El especialista en "cláusulas knockout" del Banco de Inglaterra

LONDRES – En Canadá, si uno dice que viene de "London" (por Londres), le preguntan si se refiere a London, Ontario, o a "London", Inglaterra. Yo siempre encuentro la pregunta un tanto irritante y me parece que, tal vez, revele la persistencia de una mentalidad imperial arrogante.

Pero quizá pronto ya no tengan necesidad de preguntar: en Londres, ahora somos todos canadienses. Gracias a lo que un analista describió como "su aspecto de estrella de rock y su carisma de relaciones públicas", Mark Carney, el ex presidente del Banco de Canadá, hizo estragos en la ciudad en sus primeras seis semanas como presidente del Banco de Inglaterra.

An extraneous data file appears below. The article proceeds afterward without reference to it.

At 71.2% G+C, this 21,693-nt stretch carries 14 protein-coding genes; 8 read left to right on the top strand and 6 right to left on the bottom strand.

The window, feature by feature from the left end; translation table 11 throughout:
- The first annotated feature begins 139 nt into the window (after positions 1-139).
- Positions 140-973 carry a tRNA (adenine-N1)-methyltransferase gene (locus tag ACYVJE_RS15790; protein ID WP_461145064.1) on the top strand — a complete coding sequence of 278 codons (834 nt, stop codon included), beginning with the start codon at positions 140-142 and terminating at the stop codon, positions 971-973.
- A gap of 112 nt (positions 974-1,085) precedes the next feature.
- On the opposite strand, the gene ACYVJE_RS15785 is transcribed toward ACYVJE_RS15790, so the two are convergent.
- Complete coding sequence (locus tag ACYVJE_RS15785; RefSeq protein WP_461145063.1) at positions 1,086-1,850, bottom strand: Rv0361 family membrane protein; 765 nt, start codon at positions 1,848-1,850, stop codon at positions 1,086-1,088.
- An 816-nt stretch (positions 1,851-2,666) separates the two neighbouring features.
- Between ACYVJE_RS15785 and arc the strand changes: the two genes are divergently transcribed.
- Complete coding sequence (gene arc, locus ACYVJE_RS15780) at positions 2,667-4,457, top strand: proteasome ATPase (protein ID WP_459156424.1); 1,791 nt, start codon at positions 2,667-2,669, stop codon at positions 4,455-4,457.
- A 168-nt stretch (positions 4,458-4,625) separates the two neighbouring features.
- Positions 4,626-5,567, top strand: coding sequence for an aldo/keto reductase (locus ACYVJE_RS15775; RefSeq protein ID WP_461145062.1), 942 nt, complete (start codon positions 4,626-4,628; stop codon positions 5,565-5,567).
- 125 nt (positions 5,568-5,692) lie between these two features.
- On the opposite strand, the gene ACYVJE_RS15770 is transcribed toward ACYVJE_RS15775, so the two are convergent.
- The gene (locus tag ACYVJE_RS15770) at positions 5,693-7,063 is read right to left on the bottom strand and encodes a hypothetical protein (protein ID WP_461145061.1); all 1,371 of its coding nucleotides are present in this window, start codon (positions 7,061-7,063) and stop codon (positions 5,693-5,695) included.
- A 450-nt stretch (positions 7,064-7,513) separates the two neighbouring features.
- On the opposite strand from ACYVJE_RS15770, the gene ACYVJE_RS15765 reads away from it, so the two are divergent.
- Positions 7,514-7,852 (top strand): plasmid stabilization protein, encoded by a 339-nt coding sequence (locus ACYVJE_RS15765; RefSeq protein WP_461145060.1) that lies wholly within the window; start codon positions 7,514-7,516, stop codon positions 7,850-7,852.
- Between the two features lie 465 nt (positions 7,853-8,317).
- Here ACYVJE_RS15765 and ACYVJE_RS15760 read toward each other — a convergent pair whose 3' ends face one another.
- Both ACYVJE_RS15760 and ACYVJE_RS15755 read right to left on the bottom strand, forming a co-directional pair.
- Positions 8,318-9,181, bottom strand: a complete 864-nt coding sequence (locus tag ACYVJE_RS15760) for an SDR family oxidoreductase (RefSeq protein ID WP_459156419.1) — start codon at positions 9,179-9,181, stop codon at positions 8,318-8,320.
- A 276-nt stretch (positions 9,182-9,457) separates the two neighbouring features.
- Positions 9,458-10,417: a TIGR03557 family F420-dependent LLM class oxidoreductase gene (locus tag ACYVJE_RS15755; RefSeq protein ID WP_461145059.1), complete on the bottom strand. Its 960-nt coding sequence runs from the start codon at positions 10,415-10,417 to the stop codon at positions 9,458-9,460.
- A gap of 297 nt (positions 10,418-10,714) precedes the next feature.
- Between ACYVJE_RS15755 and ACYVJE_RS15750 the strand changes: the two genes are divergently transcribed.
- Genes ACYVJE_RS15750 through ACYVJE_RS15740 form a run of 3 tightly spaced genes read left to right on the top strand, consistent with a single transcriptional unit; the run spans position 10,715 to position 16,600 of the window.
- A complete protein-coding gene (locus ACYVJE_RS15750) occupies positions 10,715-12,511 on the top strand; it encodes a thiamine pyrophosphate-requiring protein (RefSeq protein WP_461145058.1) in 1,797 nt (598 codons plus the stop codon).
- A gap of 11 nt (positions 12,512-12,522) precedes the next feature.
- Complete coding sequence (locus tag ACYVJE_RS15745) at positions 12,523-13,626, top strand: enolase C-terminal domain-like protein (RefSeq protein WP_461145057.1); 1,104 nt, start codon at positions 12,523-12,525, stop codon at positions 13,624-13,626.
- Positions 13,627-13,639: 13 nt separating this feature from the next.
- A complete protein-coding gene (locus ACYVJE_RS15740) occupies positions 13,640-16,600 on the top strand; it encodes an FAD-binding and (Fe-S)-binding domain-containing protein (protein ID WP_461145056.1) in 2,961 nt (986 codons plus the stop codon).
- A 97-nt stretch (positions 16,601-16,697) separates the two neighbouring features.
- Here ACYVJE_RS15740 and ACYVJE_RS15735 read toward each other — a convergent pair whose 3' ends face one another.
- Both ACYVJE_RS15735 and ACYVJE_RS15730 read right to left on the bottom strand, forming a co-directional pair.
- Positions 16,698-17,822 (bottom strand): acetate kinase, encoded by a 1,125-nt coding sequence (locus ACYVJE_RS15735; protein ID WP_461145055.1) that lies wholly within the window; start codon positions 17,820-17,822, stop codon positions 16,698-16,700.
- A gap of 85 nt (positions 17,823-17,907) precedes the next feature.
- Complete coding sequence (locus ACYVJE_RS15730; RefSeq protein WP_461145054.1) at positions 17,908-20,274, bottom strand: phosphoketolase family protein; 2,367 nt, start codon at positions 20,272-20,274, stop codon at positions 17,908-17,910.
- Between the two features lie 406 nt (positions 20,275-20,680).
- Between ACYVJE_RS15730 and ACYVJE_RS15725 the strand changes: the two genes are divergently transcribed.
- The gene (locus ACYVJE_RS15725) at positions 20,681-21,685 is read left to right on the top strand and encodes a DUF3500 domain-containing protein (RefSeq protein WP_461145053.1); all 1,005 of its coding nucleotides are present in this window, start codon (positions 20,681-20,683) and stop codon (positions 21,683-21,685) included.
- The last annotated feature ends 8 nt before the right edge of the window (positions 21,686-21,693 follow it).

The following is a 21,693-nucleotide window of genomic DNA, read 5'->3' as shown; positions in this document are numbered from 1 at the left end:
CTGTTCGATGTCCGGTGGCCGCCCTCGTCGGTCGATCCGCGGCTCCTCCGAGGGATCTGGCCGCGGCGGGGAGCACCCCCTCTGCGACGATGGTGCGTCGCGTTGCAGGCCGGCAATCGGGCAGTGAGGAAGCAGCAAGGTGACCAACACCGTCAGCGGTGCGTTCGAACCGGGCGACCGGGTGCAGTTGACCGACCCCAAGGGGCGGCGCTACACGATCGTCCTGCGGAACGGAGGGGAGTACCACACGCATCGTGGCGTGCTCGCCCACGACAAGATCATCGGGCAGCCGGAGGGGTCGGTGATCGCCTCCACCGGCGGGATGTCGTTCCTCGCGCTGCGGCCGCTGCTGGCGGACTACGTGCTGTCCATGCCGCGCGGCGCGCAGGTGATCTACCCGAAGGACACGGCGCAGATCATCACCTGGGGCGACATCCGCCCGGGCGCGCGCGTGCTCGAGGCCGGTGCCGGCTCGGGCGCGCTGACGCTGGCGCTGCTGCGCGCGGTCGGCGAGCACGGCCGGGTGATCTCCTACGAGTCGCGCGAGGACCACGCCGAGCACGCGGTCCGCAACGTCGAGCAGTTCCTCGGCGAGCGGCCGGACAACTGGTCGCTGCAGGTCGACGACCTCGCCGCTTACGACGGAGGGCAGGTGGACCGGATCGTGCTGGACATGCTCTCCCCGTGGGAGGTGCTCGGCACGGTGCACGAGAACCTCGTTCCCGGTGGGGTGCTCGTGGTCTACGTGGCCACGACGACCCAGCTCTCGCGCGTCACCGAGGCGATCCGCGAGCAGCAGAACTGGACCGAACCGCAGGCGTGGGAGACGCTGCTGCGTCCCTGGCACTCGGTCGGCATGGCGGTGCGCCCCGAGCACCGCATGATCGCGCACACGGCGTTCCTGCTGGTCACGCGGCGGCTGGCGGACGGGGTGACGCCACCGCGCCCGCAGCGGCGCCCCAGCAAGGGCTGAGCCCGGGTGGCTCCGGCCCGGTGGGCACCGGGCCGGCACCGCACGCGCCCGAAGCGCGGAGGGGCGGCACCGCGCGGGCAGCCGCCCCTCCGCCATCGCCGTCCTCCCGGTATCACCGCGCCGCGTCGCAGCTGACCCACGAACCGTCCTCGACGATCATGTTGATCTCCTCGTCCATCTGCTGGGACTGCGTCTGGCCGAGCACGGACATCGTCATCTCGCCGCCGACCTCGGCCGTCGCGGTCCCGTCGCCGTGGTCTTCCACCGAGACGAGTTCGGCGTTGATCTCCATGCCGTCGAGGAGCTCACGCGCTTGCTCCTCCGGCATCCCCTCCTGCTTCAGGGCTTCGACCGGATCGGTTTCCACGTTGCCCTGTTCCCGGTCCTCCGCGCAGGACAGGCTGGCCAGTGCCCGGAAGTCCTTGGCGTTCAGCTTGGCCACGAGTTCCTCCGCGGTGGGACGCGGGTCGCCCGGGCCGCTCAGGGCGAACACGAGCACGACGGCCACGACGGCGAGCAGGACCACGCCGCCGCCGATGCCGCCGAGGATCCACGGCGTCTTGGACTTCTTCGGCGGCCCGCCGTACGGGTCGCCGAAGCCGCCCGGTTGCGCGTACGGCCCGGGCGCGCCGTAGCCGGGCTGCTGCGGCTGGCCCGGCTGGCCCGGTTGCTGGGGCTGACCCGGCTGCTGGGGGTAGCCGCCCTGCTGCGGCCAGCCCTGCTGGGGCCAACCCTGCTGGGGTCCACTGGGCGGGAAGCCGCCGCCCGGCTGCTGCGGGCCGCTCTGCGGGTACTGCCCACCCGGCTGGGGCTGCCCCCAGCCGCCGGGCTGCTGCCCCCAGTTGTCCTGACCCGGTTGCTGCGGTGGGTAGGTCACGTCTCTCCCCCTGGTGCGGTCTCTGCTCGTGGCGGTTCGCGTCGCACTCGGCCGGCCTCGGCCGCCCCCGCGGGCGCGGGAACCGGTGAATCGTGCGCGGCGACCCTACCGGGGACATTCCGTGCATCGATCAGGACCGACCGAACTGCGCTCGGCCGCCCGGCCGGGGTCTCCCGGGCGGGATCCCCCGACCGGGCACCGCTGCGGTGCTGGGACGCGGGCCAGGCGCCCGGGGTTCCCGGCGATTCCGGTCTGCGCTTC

El cambio está a la orden del día en el edificio conocido como "Old Lady" de la calle Threadneedle. Se va el régimen antiguo y rancio de las metas de inflación, con su obsesión por el índice de precios al consumidor y su desdén por los desequilibrios del sector financiero. Y llega un mundo nuevo y valiente de "guía de previsión supeditada al estado y basada en umbrales", que se completa con tres eventos condicionantes o "knockouts" que podrían implicar el cambio de la política actual. Hemos tenido que aprender todo un nuevo léxico para entender de qué está hablando el banco central. Corren tiempos excitantes en el Banco de Inglaterra (en el corazón del distrito financiero de Ontario sobre el Támesis).

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